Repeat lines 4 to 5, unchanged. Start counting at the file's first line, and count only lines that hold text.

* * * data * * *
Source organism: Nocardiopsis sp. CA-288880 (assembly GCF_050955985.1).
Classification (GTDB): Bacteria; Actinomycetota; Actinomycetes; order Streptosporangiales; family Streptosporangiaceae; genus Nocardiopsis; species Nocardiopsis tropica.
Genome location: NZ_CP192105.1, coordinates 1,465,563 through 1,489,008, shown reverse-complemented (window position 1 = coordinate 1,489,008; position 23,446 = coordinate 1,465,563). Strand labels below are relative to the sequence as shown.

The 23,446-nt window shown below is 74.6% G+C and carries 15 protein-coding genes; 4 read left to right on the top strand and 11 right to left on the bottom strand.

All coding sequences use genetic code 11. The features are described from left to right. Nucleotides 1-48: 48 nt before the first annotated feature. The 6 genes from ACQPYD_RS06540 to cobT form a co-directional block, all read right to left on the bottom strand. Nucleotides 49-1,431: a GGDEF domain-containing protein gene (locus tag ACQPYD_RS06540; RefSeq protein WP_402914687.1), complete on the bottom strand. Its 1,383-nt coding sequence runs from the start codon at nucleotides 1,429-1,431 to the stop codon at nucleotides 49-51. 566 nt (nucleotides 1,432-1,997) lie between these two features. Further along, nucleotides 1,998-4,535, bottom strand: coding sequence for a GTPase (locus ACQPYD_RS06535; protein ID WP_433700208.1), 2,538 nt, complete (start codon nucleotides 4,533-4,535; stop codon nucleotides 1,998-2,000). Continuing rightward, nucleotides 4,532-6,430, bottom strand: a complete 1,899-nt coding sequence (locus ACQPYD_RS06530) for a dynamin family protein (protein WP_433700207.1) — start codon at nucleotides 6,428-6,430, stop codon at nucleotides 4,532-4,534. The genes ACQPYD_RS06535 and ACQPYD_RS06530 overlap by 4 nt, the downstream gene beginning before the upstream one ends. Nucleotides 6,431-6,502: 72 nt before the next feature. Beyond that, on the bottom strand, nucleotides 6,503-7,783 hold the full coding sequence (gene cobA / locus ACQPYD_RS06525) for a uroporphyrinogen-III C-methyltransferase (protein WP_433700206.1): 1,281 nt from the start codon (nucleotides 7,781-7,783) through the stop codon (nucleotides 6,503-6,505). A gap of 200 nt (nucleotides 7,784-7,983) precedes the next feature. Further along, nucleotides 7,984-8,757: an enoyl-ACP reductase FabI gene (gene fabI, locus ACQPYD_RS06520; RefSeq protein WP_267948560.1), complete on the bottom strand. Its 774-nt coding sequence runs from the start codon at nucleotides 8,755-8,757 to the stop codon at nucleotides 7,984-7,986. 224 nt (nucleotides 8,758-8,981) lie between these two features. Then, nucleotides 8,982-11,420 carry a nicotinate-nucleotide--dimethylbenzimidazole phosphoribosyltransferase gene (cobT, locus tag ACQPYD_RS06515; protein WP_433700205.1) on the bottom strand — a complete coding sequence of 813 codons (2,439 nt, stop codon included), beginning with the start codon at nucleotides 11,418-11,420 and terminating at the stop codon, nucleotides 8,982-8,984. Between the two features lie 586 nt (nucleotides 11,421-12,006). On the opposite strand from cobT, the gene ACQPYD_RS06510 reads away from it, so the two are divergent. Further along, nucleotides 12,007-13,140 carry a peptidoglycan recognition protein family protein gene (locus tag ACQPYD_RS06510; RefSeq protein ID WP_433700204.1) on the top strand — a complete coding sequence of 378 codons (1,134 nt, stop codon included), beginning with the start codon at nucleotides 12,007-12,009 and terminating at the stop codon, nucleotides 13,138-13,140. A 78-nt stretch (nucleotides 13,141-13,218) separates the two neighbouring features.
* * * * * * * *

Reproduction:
The 23,446-nt window shown below is 74.6% G+C and carries 15 protein-coding genes; 4 read left to right on the top strand and 11 right to left on the bottom strand.

All coding sequences use genetic code 11. The features are described from left to right. Nucleotides 1-48: 48 nt before the first annotated feature. The 6 genes from ACQPYD_RS06540 to cobT form a co-directional block, all read right to left on the bottom strand. Nucleotides 49-1,431: a GGDEF domain-containing protein gene (locus tag ACQPYD_RS06540; RefSeq protein WP_402914687.1), complete on the bottom strand. Its 1,383-nt coding sequence runs from the start codon at nucleotides 1,429-1,431 to the stop codon at nucleotides 49-51. 566 nt (nucleotides 1,432-1,997) lie between these two features. Further along, nucleotides 1,998-4,535, bottom strand: coding sequence for a GTPase (locus ACQPYD_RS06535; protein ID WP_433700208.1), 2,538 nt, complete (start codon nucleotides 4,533-4,535; stop codon nucleotides 1,998-2,000). Continuing rightward, nucleotides 4,532-6,430, bottom strand: a complete 1,899-nt coding sequence (locus ACQPYD_RS06530) for a dynamin family protein (protein WP_433700207.1) — start codon at nucleotides 6,428-6,430, stop codon at nucleotides 4,532-4,534. The genes ACQPYD_RS06535 and ACQPYD_RS06530 overlap by 4 nt, the downstream gene beginning before the upstream one ends. Nucleotides 6,431-6,502: 72 nt before the next feature. Beyond that, on the bottom strand, nucleotides 6,503-7,783 hold the full coding sequence (gene cobA / locus ACQPYD_RS06525) for a uroporphyrinogen-III C-methyltransferase (protein WP_433700206.1): 1,281 nt from the start codon (nucleotides 7,781-7,783) through the stop codon (nucleotides 6,503-6,505). A gap of 200 nt (nucleotides 7,784-7,983) precedes the next feature. Further along, nucleotides 7,984-8,757: an enoyl-ACP reductase FabI gene (gene fabI, locus ACQPYD_RS06520; RefSeq protein WP_267948560.1), complete on the bottom strand. Its 774-nt coding sequence runs from the start codon at nucleotides 8,755-8,757 to the stop codon at nucleotides 7,984-7,986. 224 nt (nucleotides 8,758-8,981) lie between these two features. Then, nucleotides 8,982-11,420 carry a nicotinate-nucleotide--dimethylbenzimidazole phosphoribosyltransferase gene (cobT, locus tag ACQPYD_RS06515; protein WP_433700205.1) on the bottom strand — a complete coding sequence of 813 codons (2,439 nt, stop codon included), beginning with the start codon at nucleotides 11,418-11,420 and terminating at the stop codon, nucleotides 8,982-8,984. Between the two features lie 586 nt (nucleotides 11,421-12,006). On the opposite strand from cobT, the gene ACQPYD_RS06510 reads away from it, so the two are divergent. Further along, nucleotides 12,007-13,140 carry a peptidoglycan recognition protein family protein gene (locus tag ACQPYD_RS06510; RefSeq protein ID WP_433700204.1) on the top strand — a complete coding sequence of 378 codons (1,134 nt, stop codon included), beginning with the start codon at nucleotides 12,007-12,009 and terminating at the stop codon, nucleotides 13,138-13,140. A 78-nt stretch (nucleotides 13,141-13,218) separates the two neighbouring features.